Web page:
“Eew.” I said, wiping it on his dinner jacket, “Sorry, Rosier had clammy hands.” I then realised that wiping someone else’s sweat onto your dance partners dinner jacket probably wasn’t the polite thing to do. “Oh. Sorry.” 

“Not a problem,” Black chuckled, and took my hand again, “So, the adjusting is going well?” 

I glared. We’d not been dancing for five seconds and already he was getting the tormenting going. “Kindly don’t start that again,” 

“It was a polite concern,” He protested. 

Even though this was my first dance with him, I realised it was already as easy as it had been with Rosier. Easier, perhaps. Maybe my dance skills were better than I’d originally thought. Or maybe it was Sirius Black’s strong and sure hold on me. 

“You are not polite,” I informed him. 

“No,” He mused, “I’m not. I find it false.” 

Again, I got that odd feeling. He was saying just what I’d thought. Oh God. Oh God, please don’t let me be ‘different’ like him. 

“Perhaps that’s why you don’t fit in here,” I said. 

“Oh,” He laughed again, “You got that chat, did you? That was fast. Usually people tend to beat about the bush and hope for the best in me. Or the worst. Depending on how you’re looking at it. So have you decided, then?” 

“Decided what?” I was already tiring of his strange chat. After the conversation of everybody else around here it seemed very direct. Or perhaps he just was very direct compared to anybody. 

“Decided what you are. Is it going to be a rough year or is it going to be easy?” 

I made a noise of disapproval, “I knew I should have stuck it out with Rosier,” I muttered, under my breath. Anything so that I didn’t have to hear these accusations. But I couldn’t exactly walk away right now. I hadn’t been told anything about this, but I was fairly certain that leaving one’s dance partner in the middle of the floor was considered rude. I didn’t want anyone else thinking I was different. 

He chuckled again, “See, that’s how I know. Any other girl would have been honoured that The Evan Rosier went in for the kiss. You, on the other hand, couldn’t wait to get away.” 

“He did not go in for the kiss,” I hissed, under my breath, flushing a little against my will. I’d hoped I was wrong. And it was mortifying that he’d noticed. 

“No? You’d know, I suppose. I mean, you were the one three inches from his face.” 

I struggled to keep my cool, “I’ll have you know, I happen to like Evan Rosier,” 

“No, you don’t.” 

“Yes! I do.” 

“No, you don’t.” 

“Yes I… don’t tell me what I do and do not like. I do. He’s a gentleman,” I said, with a distinct emphasis on the word gentleman to infer without any doubt that I did not consider the man in front of me to be one at all. 

It didn’t wipe the smile from his face at all. 

“Yeah, he was real gentlemanly going in for that gentlemanly kiss on the first night he gentlemanly met you.” 

Well, I thought, they get married at seventeen. Maybe thing’s just happen quicker here. Maybe the whole relationship phase lasts a week so they cram it all in before getting engaged. That was how Narcissa had made it sound. I noticed that she was still dancing with Malfoy, and felt a little glimmer of satisfaction that my plan had worked so successfully.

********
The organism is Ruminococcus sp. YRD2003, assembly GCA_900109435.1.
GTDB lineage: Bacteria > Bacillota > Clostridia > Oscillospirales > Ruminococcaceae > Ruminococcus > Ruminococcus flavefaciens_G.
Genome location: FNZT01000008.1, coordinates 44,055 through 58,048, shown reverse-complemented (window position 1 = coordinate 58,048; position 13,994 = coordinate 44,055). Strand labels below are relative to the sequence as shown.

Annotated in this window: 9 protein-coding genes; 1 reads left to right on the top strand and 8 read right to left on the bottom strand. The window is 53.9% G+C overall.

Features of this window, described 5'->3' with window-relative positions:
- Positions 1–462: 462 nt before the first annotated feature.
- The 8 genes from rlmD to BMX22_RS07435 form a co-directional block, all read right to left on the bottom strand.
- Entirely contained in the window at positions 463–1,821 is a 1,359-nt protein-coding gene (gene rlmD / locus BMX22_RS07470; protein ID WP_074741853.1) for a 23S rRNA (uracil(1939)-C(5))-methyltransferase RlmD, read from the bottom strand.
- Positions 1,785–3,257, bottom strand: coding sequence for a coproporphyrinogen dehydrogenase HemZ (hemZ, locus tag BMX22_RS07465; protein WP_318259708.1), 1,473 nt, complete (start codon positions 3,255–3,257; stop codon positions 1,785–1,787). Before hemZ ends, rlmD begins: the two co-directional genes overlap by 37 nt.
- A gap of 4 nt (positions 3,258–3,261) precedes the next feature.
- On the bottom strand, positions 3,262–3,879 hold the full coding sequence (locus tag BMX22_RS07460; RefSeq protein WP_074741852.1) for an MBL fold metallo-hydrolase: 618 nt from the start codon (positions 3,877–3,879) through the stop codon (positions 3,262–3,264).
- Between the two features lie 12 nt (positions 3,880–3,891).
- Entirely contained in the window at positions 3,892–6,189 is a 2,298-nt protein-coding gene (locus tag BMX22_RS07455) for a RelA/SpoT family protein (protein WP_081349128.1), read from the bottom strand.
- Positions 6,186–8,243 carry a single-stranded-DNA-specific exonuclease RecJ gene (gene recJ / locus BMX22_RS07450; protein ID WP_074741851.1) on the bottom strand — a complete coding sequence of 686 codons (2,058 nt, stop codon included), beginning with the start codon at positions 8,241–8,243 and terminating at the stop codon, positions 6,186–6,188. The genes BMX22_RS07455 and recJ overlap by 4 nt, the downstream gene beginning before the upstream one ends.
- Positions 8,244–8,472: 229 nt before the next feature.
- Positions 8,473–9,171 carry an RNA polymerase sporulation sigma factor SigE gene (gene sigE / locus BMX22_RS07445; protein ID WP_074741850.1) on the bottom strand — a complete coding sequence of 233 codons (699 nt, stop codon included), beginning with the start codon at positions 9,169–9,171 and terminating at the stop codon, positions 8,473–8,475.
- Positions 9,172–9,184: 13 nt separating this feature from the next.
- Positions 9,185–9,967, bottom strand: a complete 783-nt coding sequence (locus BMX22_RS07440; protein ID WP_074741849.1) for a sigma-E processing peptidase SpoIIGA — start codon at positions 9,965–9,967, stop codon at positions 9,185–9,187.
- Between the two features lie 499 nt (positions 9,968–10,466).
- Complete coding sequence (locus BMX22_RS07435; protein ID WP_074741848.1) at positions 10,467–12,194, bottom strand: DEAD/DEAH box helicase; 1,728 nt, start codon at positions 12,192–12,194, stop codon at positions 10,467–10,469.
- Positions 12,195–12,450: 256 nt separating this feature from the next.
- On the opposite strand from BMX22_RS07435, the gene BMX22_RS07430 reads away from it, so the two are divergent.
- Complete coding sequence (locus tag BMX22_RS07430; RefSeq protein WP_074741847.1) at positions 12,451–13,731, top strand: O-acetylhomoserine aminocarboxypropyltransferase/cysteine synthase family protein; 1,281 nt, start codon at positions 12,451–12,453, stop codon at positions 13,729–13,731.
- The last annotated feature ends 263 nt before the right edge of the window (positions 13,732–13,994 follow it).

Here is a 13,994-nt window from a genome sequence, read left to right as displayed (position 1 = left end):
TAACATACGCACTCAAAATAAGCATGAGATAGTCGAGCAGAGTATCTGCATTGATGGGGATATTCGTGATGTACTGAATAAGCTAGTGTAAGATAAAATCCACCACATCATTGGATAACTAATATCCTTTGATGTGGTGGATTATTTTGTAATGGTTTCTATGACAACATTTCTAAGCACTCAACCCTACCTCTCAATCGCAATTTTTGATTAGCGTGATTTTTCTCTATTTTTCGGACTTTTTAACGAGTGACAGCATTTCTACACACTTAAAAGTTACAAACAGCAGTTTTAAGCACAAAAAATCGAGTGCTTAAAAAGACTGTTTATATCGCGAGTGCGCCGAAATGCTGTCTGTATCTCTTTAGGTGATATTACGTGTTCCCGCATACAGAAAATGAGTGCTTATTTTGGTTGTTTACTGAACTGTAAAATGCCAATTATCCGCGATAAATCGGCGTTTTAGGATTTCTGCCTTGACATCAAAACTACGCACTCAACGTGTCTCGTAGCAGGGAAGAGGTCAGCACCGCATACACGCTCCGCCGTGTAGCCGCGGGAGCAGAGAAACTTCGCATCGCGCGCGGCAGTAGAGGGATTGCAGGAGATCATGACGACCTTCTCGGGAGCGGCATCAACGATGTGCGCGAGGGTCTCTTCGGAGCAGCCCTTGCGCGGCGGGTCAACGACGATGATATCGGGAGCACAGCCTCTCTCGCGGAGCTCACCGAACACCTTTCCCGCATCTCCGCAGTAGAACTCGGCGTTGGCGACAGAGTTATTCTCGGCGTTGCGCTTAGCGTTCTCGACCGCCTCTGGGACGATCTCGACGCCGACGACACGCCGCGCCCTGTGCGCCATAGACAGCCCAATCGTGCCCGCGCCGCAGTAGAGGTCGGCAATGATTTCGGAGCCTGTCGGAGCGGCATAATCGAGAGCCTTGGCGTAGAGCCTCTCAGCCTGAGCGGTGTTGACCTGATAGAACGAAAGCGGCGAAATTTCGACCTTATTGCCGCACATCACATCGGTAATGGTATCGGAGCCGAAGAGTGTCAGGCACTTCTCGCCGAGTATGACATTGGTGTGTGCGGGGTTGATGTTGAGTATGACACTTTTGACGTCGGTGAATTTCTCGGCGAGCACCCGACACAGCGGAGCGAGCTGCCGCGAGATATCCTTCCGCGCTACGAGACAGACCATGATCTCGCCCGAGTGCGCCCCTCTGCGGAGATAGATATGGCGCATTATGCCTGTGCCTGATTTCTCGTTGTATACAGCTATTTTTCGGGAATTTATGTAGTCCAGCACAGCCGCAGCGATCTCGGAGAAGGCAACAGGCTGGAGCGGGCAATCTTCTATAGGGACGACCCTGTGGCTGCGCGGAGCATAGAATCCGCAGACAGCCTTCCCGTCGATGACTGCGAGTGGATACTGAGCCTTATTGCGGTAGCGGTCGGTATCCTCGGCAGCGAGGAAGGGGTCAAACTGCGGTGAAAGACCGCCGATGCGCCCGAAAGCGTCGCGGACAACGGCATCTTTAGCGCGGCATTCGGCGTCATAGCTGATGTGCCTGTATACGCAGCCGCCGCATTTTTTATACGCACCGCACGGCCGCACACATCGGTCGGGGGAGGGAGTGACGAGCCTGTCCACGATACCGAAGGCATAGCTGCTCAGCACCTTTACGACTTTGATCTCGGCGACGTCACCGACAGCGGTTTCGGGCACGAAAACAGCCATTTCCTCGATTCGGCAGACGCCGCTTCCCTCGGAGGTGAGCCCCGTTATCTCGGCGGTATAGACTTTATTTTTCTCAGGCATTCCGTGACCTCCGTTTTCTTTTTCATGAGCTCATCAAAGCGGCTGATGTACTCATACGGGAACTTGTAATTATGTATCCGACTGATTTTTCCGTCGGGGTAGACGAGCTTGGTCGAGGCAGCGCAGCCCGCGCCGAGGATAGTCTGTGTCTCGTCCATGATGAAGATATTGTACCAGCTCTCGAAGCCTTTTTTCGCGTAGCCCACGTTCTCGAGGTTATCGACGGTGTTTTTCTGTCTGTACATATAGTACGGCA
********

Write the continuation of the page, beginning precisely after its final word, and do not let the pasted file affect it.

I didn’t dignify Black’s comment with a response. 

“If you’re going to ignore me,” He said, ignoring my ignoring him, “I wouldn’t bother. It doesn’t work.” 

I kept silent. 

“I mean it. I can keep talking. So how long to you think before you’re ready to kill yourself just so you don’t have to be politely introduced to someone you’ve already been introduced to seven times before?” 

I felt the stricken expression cross my face before I could stop it. 

He laughed delightedly, “I knew it. I knew there was something different -” 

“No,” I hissed, outraged that he’d read my mind again. “I am not like you. I’ve heard all about you. The way you don’t fit in, the way you have no ambition for anything. The people you hang around with, the blood traitors and mudbloods…” 

All at once his easy, amused expression hardened. “What did you say?” 

Something about the way he stared down at me made me feel distinctly uncomfortable. His grey eyes were all too knowing and too bright, almost as if he knew me. I wondered if the churning feeling in my stomach was because of the corset, or the hot room, or something else. 

I repressed the screwed up shame at the way the word had just slipped out. The word I’d thought was so cruel. And Rosier hadn’t even said anything about him being friends with those people… 

But I couldn’t take it back now. 

“You heard me,” I said, bitingly. 

For a moment he didn’t reply. I was looking away but glanced up out of the corner of my eye and saw that he was staring above the heads of the crowd, his expression grim. “Don’t talk about things you don’t understand, Annie.” 

I wanted to come back with a sharp retort, but found that I couldn’t find one. It didn’t make sense. I always had one. It didn’t make sense that someone I despised so thoroughly made me feel so… vulnerable. 

And it didn’t make sense that he’d just called me Annie. Again. And I hadn’t put him right. 

“Well, on the bright side,” He said, his voice no longer full of laugher. As far from that as was possible. “If you’re looking to fit in,” He looked back down at me with that harsh expression, “You’ve got no worries.” 

I was the one who looked away first. 

“You’re doing a good job.” 

For the rest of the dance, those words were all I could hear.

A.N. Hey, chapter 2 of Annie! What did you think? Fitting in well hmm? And Sirius being all annoyingly knowing...

Please leave a review, I'd love to hear what you think about it all!
Thanks for reading. Rx.